By Theo van de Kletersteeg

Canada’s recently announced merchandise trade surplus of close to $1.9 billion for the month of June was a welcome positive surprise for most. Since 2008 when Canada’s annual trade surplus reached $49.5 billion, Canada has staggered from one trade deficit to another, adding up to $21.3 billion over the period 2009-2013.

The problem has been on the export side of the equation, which never recovered to 2008 levels of $483.5 billion. On the other hand, after an initial lull in 2009 and 2010, Canada’s imports in 2011 exceeded its 2008 level of $434 billion, and kept on rising steadily.

Finally, during the first six months of 2014, the balance was tipped in favour of net exports, although the number is still small.

Compared to the first six months of 2013, the category that stood far out against all others during the first half of 2014 was energy exports, which represented 27.2 per cent of Canada’s overall exports. Put another way, in the absence of energy exports, Canada’s trade surplus of $0.5 billion during the first six months of 2014 would have turned into a $68 billion trade deficit.

After subtracting imports from exports, the sectors contributing to Canada’s first half trade surplus included agriculture and fishing ($8.0 billion), energy products ($45.8 billion), metal ores ($3.7 billion), metal and non-metal minerals ($6.0 billion), forestry products ($3.9 billion), and aircraft and transportation equipment ($0.7 billion).

Sectors where imports exceeded exports included industrial chemicals, plastics and rubber ($5.1 billion), industrial machinery and equipment ($13.0 billion), electrical equipment ($18.9), motor vehicles & parts ($9.7 billion), and consumer goods ($24.4 billion).

Another thing we can do is to compare net exports of the current period with net exports of the past few years. In that comparison, there are very few winners, consisting only of agriculture and fishing, and energy products. The other categories either lost ground or did not make significant gains.

So are we ready to celebrate Canada’s apparent return to trade surpluses? Not so fast. From the above, it should be evident that, above all, our current surplus is based on outstanding performance of Canada’s energy industries, and we should remind ourselves that this industry has been and continues to be under public pressure from a variety of interests, slowing down its possible growth rates, and increasing its costs of doing business.

The performance of other industries, notably mining and forestry products, should improve considerably as the U.S. and global economies pick up steam.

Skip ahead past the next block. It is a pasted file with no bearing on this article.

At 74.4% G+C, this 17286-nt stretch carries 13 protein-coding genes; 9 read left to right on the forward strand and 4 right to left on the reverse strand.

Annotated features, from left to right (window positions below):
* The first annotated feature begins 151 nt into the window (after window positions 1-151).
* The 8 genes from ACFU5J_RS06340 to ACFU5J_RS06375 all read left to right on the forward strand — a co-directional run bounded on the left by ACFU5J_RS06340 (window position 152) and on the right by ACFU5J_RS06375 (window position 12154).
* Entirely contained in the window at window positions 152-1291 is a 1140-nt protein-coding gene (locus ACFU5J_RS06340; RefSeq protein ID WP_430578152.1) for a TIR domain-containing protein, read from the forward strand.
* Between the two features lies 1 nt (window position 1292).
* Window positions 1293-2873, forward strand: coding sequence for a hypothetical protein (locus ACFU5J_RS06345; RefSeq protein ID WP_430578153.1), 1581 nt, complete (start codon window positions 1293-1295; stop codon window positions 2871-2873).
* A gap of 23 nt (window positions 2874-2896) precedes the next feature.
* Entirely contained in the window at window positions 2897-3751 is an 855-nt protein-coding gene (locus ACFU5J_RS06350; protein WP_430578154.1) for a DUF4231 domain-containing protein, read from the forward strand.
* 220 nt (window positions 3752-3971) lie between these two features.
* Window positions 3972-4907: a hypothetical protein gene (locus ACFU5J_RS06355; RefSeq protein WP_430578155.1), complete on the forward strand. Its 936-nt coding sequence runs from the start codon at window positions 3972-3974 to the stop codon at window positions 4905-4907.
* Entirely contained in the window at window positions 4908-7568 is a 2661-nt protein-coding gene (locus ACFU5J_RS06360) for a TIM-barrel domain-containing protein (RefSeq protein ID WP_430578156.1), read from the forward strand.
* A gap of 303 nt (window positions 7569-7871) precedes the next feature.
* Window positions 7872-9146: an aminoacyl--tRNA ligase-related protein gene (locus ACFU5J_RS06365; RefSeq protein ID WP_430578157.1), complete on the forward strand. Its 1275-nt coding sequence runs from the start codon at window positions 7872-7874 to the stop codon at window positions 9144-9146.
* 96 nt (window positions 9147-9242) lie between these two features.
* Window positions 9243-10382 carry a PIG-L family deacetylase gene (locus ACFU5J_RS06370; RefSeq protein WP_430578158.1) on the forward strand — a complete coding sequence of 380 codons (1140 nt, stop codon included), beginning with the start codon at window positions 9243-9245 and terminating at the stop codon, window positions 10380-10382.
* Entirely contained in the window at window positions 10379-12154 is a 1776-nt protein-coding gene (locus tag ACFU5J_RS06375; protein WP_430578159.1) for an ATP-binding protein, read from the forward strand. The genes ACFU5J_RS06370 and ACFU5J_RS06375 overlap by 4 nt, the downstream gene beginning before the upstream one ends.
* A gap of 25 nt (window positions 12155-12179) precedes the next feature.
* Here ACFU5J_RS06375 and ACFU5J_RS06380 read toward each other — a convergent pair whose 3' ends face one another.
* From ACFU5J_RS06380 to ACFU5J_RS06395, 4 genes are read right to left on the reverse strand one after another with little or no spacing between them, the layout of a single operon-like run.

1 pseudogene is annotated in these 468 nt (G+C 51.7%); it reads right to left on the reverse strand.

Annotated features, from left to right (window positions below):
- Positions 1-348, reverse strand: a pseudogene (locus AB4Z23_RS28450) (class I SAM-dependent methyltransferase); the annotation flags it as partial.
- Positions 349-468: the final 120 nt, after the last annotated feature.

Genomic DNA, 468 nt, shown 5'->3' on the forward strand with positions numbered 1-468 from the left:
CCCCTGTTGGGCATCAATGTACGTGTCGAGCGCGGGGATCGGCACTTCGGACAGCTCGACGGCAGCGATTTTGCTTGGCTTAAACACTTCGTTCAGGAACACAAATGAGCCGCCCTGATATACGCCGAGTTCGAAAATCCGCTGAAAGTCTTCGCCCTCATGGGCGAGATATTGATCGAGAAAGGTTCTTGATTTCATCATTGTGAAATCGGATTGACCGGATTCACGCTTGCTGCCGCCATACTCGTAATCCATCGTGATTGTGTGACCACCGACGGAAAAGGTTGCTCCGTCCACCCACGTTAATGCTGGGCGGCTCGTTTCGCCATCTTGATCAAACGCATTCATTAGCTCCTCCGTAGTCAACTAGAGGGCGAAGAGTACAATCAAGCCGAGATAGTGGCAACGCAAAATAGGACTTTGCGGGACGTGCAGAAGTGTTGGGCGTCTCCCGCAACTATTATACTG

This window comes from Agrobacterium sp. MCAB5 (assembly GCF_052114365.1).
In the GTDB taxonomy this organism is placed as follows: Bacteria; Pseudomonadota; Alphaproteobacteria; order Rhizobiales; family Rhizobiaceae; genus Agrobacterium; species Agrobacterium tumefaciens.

As the past five years have demonstrated, global competition is fierce and for Canada to compete effectively, we must offer the world quality products that our customers want to buy at prices that meet customers’ expectations. To do that, Canadian industry must keep costs under control and improve its productivity. The evidence suggests that while a number of natural resource industries are able to exceed this challenge, many manufacturing-based industries are struggling to meet the challenges.

We must never lose sight of the fact that Canada’s relative prosperity is based on its ability to compete with the rest of the world. Once this ability is impaired, our declining dollar will make the cost of importing that great Audi or BMW a little more expensive. While that may be an inconvenience to some, the larger danger is that protracted periods of trade deficits, reflecting a weak economy, will ultimately translate into the country’s inability to maintain its cherished social safety net. The creation of obstacles to doing business will ultimately hurt everyone, as business resources are diverted from production to dealing with regulatory compliance, court challenges, increased bureaucracy, higher taxes and other impediments.

Canada’s agriculture, fishery and energy industries are firing on all cylinders, and other natural resource-based industries have the potential to significantly increase their export potential. To maintain the momentum, we must find ways to grow the industries that are already successful, and we must find ways of increasing the export potential of promising manufacturing-based industries. It’s a tall order, but we do not have much choice if we wish to live in a country that can provide opportunity to all.

Note: Statistics based on Statistics Canada CANSIM table 228-0059